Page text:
Did you know from July (2018) Google will use page speed in mobile search ranking?
What if you can’t afford it?
Like many beginner bloggers, I started this blog on a shared hosting plan (provided by SiteGround).
But because you’re sharing the same server with other websites, shared hosting will always be slower.
So how can you improve your page speed with the odds stacked against you?
You’d think it impossible, but it’s not. You just have to follow a few simple steps.
In this post I’ll walk you through the exact process I used to speed up my WordPress site on a shared hosting by SiteGround.
How I was able to achieve a 92/100 score on Google PageSpeed Insights and 3 second mobile page speed on shared hosting
By working through the steps described below. I have been able to achieve a ‘Good’ 87/100 (mobile) and 92/100 (desktop) on Google PageSpeed Insights.
A 3 second mobile page speed on testmysite.withgoogle.com:
91% Grade A on GTmetrics:
And Grade B (82%) on Pingdom:
How have I been able to to that without using fancy managed WordPress hosting?
Why WordPress Speed Optimization is important
In this 2016 study, Backlinko analysed over 1 million search engine results pages. To find out what ranking factors were common amongst first page search engine rankings.
To do that they looked at content, backlinks and site speed.
And they found a strong corelation between page speed and high Google rankings.
Note, the average page speed was less than three seconds across first page rankings.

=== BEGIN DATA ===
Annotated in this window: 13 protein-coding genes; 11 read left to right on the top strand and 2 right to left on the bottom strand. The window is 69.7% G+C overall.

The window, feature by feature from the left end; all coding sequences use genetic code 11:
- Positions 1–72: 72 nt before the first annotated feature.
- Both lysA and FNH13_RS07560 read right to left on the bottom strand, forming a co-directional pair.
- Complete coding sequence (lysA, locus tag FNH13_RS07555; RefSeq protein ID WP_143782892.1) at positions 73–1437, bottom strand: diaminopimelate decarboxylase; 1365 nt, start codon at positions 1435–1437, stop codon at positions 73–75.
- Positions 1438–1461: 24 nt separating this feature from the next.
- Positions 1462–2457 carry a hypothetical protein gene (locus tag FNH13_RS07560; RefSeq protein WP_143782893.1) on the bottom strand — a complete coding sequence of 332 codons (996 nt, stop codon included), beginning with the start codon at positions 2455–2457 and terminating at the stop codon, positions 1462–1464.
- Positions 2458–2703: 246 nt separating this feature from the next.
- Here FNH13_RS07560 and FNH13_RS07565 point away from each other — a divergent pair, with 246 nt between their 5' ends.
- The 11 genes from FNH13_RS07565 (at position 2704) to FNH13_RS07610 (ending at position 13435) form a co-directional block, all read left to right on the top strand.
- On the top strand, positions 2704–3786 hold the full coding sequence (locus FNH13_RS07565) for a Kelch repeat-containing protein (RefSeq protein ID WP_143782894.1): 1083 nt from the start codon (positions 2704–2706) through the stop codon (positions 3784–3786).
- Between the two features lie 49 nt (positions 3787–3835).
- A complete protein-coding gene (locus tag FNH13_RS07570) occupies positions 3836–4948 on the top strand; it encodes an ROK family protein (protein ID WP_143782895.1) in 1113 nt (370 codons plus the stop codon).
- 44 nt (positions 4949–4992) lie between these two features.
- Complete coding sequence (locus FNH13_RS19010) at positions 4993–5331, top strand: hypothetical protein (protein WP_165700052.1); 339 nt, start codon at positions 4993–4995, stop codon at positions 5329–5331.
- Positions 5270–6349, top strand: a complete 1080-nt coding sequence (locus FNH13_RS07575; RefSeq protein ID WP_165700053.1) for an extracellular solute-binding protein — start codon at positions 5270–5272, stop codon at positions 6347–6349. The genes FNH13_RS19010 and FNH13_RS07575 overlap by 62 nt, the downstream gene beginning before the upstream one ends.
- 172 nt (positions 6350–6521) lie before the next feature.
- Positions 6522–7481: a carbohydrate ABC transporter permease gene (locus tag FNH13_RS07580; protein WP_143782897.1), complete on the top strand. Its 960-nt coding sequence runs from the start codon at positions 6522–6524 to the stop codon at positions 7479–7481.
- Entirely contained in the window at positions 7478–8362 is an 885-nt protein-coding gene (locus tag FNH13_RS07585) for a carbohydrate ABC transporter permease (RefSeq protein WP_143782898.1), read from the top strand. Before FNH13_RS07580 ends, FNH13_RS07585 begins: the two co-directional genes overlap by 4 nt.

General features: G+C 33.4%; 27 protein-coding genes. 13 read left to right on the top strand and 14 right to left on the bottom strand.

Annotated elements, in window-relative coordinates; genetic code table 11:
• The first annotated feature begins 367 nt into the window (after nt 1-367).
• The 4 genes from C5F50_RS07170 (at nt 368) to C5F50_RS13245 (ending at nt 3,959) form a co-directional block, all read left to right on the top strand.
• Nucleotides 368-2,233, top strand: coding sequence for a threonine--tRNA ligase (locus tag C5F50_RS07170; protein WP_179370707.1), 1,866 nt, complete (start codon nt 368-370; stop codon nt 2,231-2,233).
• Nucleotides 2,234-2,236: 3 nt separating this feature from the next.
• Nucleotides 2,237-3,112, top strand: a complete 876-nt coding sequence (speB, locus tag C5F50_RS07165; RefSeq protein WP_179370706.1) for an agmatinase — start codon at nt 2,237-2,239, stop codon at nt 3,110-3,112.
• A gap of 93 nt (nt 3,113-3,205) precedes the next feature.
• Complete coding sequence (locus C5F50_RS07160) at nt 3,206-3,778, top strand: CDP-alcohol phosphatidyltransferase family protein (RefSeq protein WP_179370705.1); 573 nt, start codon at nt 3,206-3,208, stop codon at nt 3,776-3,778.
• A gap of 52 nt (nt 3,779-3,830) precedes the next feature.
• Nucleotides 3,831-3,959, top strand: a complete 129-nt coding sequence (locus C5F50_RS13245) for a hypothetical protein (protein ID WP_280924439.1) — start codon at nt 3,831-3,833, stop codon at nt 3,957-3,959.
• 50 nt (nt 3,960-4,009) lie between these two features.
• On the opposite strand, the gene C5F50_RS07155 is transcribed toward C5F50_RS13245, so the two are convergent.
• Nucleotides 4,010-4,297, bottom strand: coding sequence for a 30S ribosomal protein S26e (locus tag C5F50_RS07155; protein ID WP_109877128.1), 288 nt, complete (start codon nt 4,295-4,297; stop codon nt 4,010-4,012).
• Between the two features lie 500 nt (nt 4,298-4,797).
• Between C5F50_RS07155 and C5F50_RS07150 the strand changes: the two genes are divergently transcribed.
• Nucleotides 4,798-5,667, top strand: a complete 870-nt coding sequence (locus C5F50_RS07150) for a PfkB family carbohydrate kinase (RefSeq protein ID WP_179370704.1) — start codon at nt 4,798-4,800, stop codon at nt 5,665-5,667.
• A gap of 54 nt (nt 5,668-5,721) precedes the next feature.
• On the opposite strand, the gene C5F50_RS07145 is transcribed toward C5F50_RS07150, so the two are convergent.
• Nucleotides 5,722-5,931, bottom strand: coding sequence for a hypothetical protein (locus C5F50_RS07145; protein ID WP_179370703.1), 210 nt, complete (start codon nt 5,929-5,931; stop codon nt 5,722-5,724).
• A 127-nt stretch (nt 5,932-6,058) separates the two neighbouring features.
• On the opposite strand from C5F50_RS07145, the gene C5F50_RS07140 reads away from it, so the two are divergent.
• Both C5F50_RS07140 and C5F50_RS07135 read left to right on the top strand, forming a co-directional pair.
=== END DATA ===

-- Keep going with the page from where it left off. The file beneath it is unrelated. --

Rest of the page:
It gets worse:
And in addition to this, Google’s new page speed industry benchmarks found that as page speed increased, the probability of a user bouncing increases.
Also, as the volume of content on a page increases, conversion drops 95.6%.
So no matter what, faster is better and less is more.
And sometimes smaller is better too. In the same report Google found that 70% of pages were over 1MB.
For mobile, speed and size matter.
And best practice is under 3 seconds.
Research also shows that pages on the first page of a Google search engine results page receive 95% of clicks.
So if you want to rank on the first page of Google, your page needs to load in under 3 seconds.
Does page speed impact conversions and sales?
So faster website improve ranking and keep your visitors happy. But does page speed impact conversions and sales?
This Hubspot article and infographic by Skilled shows 12 case studies highlighting the benefits of optimising page load time.
And found that page load time dramatically impacts SEO, user experience and sales.
- A 1 second delay in page load time means 11% loss of page views.
- A 1 second delay means a 7% reduction in conversions.
- An e-commerce site making $100,000/day can make an additional $7,000/day by improvement speed by 1 second.
- 64% of smartphone users expect a page to load in less than 4 seconds.
So by reducing your website page load time, you can have a positive impact on your entire marketing funnel.
Why cloud hosting out performs shared hosting
With shared hosting plans like those provided by SiteGround, Bluehost and Inmotion, several websites, share the same server and resources (disk space, storage, bandwidth).
If one of more of the other websites receives a lot of traffic, it can impact your websites performance.
Cloud hosting runs on virtual servers which use resources from an extensive network of servers.
If something breaks or you sees a sudden increase in traffic, it won’t impact performance, because of the higher availability of resources and extra servers.
However you do pay for it.
With Managed hosting plans starting at around $29/mo.
And shared hosting around $2.75/mo. That’s a BIG difference.
How to benchmark your website
Before you optimise your website speed, you need to understand how your site is performing and what is causing slow load time.
Google PageSpeed Insight scores websites out of a 100, 80/100 being a ‘Good’ score.
testmysite.withgoogle.com tells you how fast your website loads in seconds on a standard 3G connection. It also shows you visitor loss due to slow load time.